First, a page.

Never cut down trees without permission, especially when you’re in areas you are not familiar with that might be protected by the law.
When Mr Foo Suan Pin got a contractor to chop down three fruit trees in his garden in the Holland Road area in September 2007, it did not occur to him that he was committing a crime.
But in February this year, he was slapped with a $6,000 fine after he submitted a plan to the authorities for approval of construction works to his house.
The reason? He had removed trees in a tree conservation area… Sunday Times
Here’s a guideline from Sunday Times as well when it comes to chopping down trees in areas you’re unfamiliar with
1 Do I need to seek NParks’ approval if I want to remove a tree in my garden?
Approval from the National Parks Board (NParks) is needed only if the tree is within one of the two tree conservation areas, or has been deemed a heritage tree. You can call NParks’ helpline on 1800-4717300. If necessary, officers will pay you a visit to inspect the trees.
2 Do private developers need to seek NParks’ approval to remove trees if they wish to develop a plot of land?
Only if the land is within a tree conservation area or has heritage trees.
Private developers must engage a registered architect or professional engineer to submit their proposed layout plans to NParks. These would include the number of trees, tree species, girth and height. The trees to be removed are required to be marked on the plans for NParks’ approval.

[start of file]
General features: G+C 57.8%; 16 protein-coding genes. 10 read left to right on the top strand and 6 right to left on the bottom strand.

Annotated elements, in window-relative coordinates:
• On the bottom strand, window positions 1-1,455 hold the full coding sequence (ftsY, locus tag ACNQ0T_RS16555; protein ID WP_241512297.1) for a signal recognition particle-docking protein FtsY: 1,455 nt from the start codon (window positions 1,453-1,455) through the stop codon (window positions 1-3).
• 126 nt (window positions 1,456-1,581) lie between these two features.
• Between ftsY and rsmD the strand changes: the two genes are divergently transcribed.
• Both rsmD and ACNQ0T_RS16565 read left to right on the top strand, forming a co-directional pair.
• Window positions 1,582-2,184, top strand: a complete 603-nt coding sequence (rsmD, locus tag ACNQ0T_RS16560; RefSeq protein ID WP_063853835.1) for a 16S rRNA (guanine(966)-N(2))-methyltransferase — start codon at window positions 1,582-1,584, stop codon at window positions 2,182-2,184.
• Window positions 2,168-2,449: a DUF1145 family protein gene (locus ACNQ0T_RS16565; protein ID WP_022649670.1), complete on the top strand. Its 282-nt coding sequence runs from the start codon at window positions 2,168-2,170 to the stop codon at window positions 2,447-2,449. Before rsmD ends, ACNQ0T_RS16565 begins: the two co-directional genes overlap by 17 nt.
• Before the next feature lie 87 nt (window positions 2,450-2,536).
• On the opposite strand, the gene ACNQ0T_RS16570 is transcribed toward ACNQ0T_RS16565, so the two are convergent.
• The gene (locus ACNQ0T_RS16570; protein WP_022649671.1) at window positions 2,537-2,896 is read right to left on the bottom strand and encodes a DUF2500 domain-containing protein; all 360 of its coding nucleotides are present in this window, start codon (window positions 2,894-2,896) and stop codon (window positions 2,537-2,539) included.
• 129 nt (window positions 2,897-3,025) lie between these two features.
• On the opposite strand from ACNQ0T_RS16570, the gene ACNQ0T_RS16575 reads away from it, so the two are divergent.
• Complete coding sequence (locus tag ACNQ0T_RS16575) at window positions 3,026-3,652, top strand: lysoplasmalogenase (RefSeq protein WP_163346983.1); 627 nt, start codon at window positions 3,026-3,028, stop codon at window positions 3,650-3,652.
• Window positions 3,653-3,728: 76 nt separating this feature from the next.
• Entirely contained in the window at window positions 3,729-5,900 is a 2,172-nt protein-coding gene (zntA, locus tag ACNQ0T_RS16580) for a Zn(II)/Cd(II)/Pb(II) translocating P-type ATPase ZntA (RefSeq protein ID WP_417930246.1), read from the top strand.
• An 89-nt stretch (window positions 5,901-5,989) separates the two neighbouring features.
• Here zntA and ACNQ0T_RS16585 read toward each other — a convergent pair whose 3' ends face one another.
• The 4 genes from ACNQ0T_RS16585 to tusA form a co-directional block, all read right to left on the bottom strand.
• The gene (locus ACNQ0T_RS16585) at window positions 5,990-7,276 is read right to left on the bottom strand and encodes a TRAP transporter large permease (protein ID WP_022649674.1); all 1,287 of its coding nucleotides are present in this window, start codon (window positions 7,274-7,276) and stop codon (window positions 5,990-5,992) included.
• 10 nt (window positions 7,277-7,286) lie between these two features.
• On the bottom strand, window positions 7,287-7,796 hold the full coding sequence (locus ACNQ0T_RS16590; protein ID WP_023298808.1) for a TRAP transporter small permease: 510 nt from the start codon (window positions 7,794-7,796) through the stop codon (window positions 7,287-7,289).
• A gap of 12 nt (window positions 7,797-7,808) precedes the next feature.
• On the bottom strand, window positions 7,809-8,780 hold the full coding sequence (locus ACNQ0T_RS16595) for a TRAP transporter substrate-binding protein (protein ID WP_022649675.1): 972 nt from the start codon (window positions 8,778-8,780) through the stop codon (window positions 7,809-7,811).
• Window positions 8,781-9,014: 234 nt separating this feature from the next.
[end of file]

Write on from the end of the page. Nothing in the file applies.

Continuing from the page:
3 Does NParks conduct tree pruning or tree removal services for private homes?
No. Residents can get an arborist to do this. A list of aborists certified by the International Society of Arboriculture can be found at http://www.cuge.com.sg/Listing-of-Certified-Arborists
The two conservation tree areas in Singapore are the Tanglin-Bukit Timah-Pasir Panjang area and the other is in Changi. They were chosen because of the large number of clusters of mature trees and wooded areas there.
To prevent such things from happening in the future if you are a Landed apartment owner, do make sure your architect firm is well aware of the conservation acts which might have future implication with the law.